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Although part of Marilyn Monroe: The Diamond Collection Volume II, MONKEY BUSINESS wasnít a starring vehicle for the legendary star. Actually, Howard Hawksí MONKEY BUSINESS is a delightfully daft comedy that showcases the comedic, and occasionally the acrobatic talents of another legendary star- Cary Grant. In some respects, MONKEY BUSINESS is a throwback to the screwball comedies of the thirties and forties, which both Hawks and Grant participated with great aplomb. As for Marilyn Monroe, while her name does appear over the titles, she is relegated to a supporting role in which her primary function is to serve as amusing eye-candy.

In MONKEY BUSINESS, Grant portrays chemist Barnaby Fulton, an absent-minded professor of sorts, who is working a formula that will rejuvenate older consumers. Barnabyís boss, Oliver Oxley (Charles Coburn), is especially interested in the formula- and not just for its commercial value to his company. Oxley has his eye on his beautiful young secretary Miss Laurel (Marilyn Monroe) and is desperate to be rejuvenated himself. Although Barnaby has been toiling over countless permutations of a basic set of ingredients, it is an escaped lab monkey that accidentally mixes a formula that works.

Of course, the monkeyís mixture ends up in the laboratoryís water cooler and is dispensed with comic results. After a sample of the water, stuffy Barnaby spends the day running around like a mad teenager- getting a youthful haircut, flashy new clothes, a hot rod and spending the afternoon in the company of the lovely Miss Laurel. After the formula wears off, Barnabyís wife Edwina (Ginger Rogers) manages get past, the haircut, the new clothes and even the hot rod- however, her husbandís behavior with the beautiful Miss Laurel is something she wonít tolerate, so she takes the next dose of the formula and lets him watch the results. As you might expect, Edwinaís bout of immaturity is even more pronounced than her husbandís, which leads to another set of comic complications. The cast of MONKEY BUSINESS also includes Hugh Marlowe, Henri Letondal, Robert Cornthwaite, Larry Keating, Douglas Spencer, Esther Dale and George Winslow.

20th Century Fox Home Entertainment has made MONKEY BUSINESS available on DVD in a very nice looking full screen transfer that frames the movie in its proper 1.37:1 aspect ratio. The black and white image on the DVD is crisp, nicely defined and it shows almost no signs that the movie is a half a century old. There is some noticeable grain in the presentation, but it is nothing objectionable and renders the image with a very film like quality. Blacks have a rich velvety quality and the picture produces pure, stable whites. Additionally, contrast is pretty smooth and the image has a nice sense of depth. Digital compression artifacts are well disguised on the cleanly authored, dual layer DVD.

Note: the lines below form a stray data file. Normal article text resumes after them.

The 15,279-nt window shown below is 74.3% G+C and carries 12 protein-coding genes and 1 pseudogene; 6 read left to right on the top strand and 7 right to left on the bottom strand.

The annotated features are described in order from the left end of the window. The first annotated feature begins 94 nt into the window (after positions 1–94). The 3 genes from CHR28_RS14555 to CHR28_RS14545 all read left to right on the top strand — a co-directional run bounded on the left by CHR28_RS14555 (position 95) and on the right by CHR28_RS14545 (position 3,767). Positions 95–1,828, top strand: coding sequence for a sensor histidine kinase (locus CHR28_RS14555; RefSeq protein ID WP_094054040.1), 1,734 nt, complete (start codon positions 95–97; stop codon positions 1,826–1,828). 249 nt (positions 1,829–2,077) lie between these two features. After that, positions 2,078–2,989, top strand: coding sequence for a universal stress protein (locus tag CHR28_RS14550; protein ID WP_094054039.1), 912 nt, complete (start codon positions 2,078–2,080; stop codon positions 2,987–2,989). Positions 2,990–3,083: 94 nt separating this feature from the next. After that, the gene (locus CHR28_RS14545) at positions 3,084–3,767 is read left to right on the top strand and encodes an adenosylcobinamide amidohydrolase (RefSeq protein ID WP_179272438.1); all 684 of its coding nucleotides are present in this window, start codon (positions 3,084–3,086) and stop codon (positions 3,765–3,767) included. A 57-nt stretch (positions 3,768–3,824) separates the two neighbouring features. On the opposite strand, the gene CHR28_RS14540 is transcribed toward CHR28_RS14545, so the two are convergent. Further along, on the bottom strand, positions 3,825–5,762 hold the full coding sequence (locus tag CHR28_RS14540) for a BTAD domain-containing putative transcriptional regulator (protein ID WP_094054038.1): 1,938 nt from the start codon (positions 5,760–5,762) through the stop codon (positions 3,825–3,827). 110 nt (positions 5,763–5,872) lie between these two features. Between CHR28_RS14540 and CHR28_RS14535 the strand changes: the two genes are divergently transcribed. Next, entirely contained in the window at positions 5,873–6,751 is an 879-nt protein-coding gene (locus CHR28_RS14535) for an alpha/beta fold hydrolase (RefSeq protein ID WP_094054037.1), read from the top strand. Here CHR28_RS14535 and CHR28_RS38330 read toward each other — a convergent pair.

MONKEY BUSINESS is presented on DVD in Dolby Digital stereo. This being a fifty-year-old soundtrack, there are the expected limitations in fidelity; however, the track isnít plagued by age related anomalies. Extraneous noises and background hiss seem to have been cleaned from the track, so the soundtrack remains nice sounding, even with fair amount of amplification. Dialogue is cleanly rendered and is always completely understandable. Whatever stereo imaging has been applied to the soundtrack is very mild, with the track sounding more like a thickened version of monaural than actual stereo. The original English monaural and a French monaural soundtrack have also been encoded onto the DVD. Subtitles are provided on the DVD in English and Spanish.

The basic interactive menus provide access to the standard scene selection and set up features, as well as a few extras. The most interesting extra on the DVD shows a comparison of how MONKEY BUSINESS looked in previous video incarnations and how it now looks with a new transfer, from newly created film elements, and a bit of video restoration. Theatrical trailers for MONKEY BUSINESS, DONíT BOTHER TO KNOCK, NIAGRA, RIVER OF NO RETURN and LETíS MAKE LOVE have been provided on the DVD. A still gallery closes out the DVDís extras.

MONKEY BUSINESS is a delightful Howard Hawks comedy that has thankfully been released on DVD as part of Marilyn Monroe: The Diamond Collection Volume II. Monroe fans will want the DVD, as well as those movie buffs also interested in the films of other Hollywood legends Cary Grant and Howard Hawks.

MONKEY BUSINESS is available individually on DVD for $19.98 or as part of the Marilyn Monroe: The Diamond Collection Volume II for $79.98.


Marilyn Monroe: The Diamond Collection Volume II


 Monkey Business (1952)

Marilyn Monroe - The Diamond Collection II


DVD reviews are Copyright © 2002 THE CINEMA LASER and may not be copied or reprinted without the written consent of the publisher.
THE CINEMA LASER is written, edited and published by Derek M. Germano.



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